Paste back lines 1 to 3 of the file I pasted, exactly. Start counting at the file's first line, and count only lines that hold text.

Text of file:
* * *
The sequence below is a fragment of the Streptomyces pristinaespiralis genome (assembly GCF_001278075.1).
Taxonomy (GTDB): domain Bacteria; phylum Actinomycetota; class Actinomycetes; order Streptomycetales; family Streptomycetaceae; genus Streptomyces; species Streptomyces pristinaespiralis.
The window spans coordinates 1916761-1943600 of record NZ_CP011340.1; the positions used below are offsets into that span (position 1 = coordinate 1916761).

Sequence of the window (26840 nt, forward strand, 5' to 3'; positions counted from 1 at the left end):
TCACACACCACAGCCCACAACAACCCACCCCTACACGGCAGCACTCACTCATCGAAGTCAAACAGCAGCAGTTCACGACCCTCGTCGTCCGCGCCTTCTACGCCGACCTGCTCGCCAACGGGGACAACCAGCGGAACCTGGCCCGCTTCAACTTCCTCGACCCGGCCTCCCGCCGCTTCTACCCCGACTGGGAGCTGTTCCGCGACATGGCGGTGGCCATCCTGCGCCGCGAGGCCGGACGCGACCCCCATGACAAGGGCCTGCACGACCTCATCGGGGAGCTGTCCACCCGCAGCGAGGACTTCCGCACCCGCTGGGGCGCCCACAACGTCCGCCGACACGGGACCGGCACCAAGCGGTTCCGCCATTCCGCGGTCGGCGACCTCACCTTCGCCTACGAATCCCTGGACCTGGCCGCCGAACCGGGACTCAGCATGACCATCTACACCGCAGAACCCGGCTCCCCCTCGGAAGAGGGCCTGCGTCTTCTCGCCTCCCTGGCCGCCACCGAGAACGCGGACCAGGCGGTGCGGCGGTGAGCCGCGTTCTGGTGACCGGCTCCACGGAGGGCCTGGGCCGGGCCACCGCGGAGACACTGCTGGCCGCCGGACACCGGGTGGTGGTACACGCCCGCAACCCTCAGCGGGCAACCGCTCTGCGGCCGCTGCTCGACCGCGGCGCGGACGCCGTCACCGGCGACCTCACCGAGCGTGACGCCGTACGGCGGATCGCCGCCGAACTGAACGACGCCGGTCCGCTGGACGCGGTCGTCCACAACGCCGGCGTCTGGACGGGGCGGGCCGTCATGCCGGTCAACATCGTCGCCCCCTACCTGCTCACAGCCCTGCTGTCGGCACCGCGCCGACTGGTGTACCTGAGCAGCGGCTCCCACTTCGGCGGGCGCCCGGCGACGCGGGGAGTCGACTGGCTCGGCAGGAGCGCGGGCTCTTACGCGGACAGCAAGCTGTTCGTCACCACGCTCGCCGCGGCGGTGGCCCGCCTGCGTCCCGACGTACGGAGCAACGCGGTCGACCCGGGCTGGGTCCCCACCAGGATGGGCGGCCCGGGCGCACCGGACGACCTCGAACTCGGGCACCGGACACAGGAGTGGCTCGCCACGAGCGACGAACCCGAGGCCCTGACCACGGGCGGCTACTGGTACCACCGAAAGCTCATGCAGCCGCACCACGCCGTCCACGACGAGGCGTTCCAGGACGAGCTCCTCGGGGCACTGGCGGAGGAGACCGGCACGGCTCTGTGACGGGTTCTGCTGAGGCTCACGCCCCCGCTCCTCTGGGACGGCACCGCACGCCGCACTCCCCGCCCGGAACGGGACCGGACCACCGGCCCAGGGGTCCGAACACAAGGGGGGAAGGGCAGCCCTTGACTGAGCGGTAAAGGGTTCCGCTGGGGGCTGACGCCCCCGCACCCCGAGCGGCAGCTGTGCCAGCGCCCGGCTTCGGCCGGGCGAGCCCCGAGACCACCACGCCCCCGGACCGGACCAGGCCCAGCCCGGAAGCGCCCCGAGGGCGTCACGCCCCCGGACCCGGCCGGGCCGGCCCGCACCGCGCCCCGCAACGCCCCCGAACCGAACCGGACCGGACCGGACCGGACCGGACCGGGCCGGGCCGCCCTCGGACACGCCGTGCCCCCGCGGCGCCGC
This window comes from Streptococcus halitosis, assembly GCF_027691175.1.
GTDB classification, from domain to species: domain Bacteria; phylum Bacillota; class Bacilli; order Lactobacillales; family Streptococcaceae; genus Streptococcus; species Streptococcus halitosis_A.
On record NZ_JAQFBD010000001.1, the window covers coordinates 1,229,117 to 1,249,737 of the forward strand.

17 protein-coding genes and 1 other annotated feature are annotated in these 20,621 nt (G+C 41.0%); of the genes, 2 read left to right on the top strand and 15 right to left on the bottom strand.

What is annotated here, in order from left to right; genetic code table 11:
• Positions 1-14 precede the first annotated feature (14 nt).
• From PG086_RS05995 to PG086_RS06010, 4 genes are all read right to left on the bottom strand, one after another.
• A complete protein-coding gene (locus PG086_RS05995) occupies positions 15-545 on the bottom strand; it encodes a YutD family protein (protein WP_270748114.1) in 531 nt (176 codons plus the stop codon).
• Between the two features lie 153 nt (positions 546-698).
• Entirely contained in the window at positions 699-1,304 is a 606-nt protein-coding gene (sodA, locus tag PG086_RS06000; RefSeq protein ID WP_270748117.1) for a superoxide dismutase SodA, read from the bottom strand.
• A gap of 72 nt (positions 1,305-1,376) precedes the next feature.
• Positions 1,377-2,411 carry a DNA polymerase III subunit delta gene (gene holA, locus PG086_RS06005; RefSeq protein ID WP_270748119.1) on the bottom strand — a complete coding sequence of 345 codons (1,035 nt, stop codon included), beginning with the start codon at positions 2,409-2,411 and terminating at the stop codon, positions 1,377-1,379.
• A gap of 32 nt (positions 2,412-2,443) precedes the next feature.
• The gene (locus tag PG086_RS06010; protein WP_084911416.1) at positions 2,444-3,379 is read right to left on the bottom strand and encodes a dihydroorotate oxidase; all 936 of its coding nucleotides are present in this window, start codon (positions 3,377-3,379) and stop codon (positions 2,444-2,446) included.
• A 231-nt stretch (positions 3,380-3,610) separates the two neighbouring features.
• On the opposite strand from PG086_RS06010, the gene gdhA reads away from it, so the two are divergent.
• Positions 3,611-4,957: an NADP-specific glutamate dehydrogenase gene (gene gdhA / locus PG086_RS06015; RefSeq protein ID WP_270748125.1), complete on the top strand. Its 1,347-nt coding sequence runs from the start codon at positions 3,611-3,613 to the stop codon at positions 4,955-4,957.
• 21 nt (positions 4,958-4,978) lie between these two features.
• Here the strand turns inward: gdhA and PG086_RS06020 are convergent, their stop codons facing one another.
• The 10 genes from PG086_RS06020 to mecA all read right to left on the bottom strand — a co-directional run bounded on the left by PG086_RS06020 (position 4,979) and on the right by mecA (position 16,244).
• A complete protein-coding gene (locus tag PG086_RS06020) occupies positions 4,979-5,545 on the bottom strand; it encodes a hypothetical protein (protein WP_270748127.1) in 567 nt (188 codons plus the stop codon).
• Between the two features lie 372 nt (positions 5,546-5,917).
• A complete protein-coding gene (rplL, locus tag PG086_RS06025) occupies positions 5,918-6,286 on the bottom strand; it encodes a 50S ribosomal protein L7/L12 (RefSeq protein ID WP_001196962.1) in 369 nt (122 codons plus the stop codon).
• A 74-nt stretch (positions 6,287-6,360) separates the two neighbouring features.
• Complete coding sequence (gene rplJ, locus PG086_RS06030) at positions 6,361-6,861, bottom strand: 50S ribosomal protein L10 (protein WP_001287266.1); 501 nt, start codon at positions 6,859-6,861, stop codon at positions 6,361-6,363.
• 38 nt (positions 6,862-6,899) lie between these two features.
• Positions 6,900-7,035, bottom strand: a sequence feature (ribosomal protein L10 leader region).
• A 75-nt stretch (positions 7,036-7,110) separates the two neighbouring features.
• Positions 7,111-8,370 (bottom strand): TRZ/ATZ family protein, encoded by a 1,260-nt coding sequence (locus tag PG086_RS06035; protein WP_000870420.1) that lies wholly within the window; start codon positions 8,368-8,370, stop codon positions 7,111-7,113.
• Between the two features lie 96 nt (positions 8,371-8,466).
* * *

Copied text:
The sequence below is a fragment of the Streptomyces pristinaespiralis genome (assembly GCF_001278075.1).
Taxonomy (GTDB): domain Bacteria; phylum Actinomycetota; class Actinomycetes; order Streptomycetales; family Streptomycetaceae; genus Streptomyces; species Streptomyces pristinaespiralis.
The window spans coordinates 1916761-1943600 of record NZ_CP011340.1; the positions used below are offsets into that span (position 1 = coordinate 1916761).